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---June 6, 1989---
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The most dangerous products of incineration are tiny, invisible, pollutioncoated particles released into the atmosphere. In the air pollution business, these are known as "fine particles." Despite the best available control technology, incinerators emit large quantities of such particles, which typically measure two micrometers or less in diameter. A micrometer is a millionth of a meter and a meter is 39 inches. Pollution control devices like Venturi scrubbers and baghouse filters are not very efficient at trapping these small particles, so to save money for incinerator operators (and thus encourage incineration, which is the stated goal of the EPA), the U.S. Environmental Protection Agency has declared it "OK" for incinerators to emit large quantities of the smallest particles. Federal law says that an incinerator is allowed to emit 180 milligrams of particles with each cubic meter of air (or 0.08 grains with each cubic foot of air). There are 437.5 grains in an ounce. One large incinerator smoke stack may emit 100,000 cubic feet of air every minute, day in and day out, or 52 billion cubic feet per year. It would be legal for such an incinerator to emit 300 tons of particles yearly. Typically, half of these particles will measure 2 micrometers or less in diameter and thus will be "respirable," which means that you and I can breathe them into the very bottom of our lungs because nature has provided us with no defense against particles this small. From our lungs, they can pass directly into our blood. (See RHWN #131, where we discussed the penetration of these fine particles into human lungs.)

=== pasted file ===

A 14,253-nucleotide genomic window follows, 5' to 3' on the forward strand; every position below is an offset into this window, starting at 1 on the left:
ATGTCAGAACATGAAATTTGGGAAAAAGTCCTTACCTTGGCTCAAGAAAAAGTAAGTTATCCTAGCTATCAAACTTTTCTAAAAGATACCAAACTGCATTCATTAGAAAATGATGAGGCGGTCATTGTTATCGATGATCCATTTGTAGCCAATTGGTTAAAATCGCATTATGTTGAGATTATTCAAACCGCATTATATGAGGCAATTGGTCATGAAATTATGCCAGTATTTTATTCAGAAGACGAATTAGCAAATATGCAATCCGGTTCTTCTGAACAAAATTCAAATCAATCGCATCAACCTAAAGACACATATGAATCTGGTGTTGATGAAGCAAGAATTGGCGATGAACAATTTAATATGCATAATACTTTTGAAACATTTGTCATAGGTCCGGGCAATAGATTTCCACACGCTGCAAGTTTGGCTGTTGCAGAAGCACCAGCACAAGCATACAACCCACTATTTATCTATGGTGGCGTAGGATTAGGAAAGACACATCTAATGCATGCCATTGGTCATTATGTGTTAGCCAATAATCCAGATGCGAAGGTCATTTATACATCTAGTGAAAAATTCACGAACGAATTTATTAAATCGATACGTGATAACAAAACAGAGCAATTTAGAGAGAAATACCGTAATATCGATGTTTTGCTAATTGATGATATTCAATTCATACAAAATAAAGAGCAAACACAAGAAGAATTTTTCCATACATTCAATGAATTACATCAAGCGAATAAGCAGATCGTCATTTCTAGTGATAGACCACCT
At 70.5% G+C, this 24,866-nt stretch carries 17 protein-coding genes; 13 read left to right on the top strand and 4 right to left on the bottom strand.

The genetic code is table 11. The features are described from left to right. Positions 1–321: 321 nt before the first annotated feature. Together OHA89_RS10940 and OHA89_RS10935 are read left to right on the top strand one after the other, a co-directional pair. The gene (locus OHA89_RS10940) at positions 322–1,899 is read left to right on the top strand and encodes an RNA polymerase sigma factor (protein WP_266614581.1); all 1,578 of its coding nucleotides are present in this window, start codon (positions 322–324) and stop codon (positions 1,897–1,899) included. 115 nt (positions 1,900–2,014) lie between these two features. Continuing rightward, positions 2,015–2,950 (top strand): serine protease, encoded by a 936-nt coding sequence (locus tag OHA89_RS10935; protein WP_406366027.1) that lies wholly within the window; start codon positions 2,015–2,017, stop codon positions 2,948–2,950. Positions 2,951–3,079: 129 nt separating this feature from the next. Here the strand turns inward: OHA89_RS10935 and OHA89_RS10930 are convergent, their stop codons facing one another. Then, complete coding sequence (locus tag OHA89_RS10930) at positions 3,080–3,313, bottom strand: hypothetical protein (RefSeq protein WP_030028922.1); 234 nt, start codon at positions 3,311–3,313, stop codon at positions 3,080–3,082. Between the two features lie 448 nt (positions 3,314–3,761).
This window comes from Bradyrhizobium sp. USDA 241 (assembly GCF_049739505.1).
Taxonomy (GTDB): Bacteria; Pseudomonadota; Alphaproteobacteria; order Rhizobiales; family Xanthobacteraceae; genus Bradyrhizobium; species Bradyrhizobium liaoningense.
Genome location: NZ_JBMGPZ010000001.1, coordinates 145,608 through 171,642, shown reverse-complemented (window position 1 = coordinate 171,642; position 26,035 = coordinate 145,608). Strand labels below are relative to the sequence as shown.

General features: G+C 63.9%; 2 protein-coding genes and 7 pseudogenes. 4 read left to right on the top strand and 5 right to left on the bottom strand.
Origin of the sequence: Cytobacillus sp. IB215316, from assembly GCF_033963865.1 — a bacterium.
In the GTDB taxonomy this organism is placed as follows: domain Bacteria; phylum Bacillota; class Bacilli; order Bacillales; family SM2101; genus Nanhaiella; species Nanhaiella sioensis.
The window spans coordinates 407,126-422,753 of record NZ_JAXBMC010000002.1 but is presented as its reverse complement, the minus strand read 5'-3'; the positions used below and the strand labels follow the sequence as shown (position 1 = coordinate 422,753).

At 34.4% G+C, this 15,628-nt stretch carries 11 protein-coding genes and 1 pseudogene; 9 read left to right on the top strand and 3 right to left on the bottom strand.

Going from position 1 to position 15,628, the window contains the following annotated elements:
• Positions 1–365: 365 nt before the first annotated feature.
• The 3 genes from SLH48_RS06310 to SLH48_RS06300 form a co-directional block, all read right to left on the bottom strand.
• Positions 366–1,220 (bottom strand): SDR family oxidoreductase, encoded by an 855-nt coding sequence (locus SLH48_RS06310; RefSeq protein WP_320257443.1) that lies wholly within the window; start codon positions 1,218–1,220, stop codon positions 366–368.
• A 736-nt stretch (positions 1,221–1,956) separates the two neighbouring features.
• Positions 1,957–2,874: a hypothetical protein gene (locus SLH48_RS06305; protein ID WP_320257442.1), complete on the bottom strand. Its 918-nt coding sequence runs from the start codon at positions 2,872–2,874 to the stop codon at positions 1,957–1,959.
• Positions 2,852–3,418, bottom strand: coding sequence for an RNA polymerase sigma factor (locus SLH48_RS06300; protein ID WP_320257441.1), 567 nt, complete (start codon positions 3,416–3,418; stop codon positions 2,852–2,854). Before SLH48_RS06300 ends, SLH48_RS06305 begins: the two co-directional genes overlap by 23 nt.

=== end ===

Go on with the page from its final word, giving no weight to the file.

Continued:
The National Academy of Sciences, in AIRBORNE PARTICLES (Baltimore: University Park Press, 1979), discussed the health dangers of fine particles from many points of view. The "background level" of these fine particles in uninhabited regions of Canada is 1 to 3 micrograms in each cubic meter of air; in the rural Midwest, you'll find 5 to 12 micrograms in each cubic meter of air. This is not a "natural" background level; it represents pollution created by humans. Nevertheless, this background level is a good standard against which to judge the allowable emission of particles from incinerators. The allowable emissions from an incinerator exceed background concentrations by anywhere from a factor of 15,000 to a factor of 180,000. The EPA is relying upon dilution to protect you. They will argue that, by the time those particles reach your lungs, they will be diluted in a lot of fresh air and thus won't be quite so far above background levels when you breathe them. But this, of course, depends upon how close you live to an incinerator, how the wind currents go, whether there are thermal inversion conditions in your local atmosphere, and so forth. There is growing evidence (to be presented next week) that the EPA's dilution strategy isn't safe.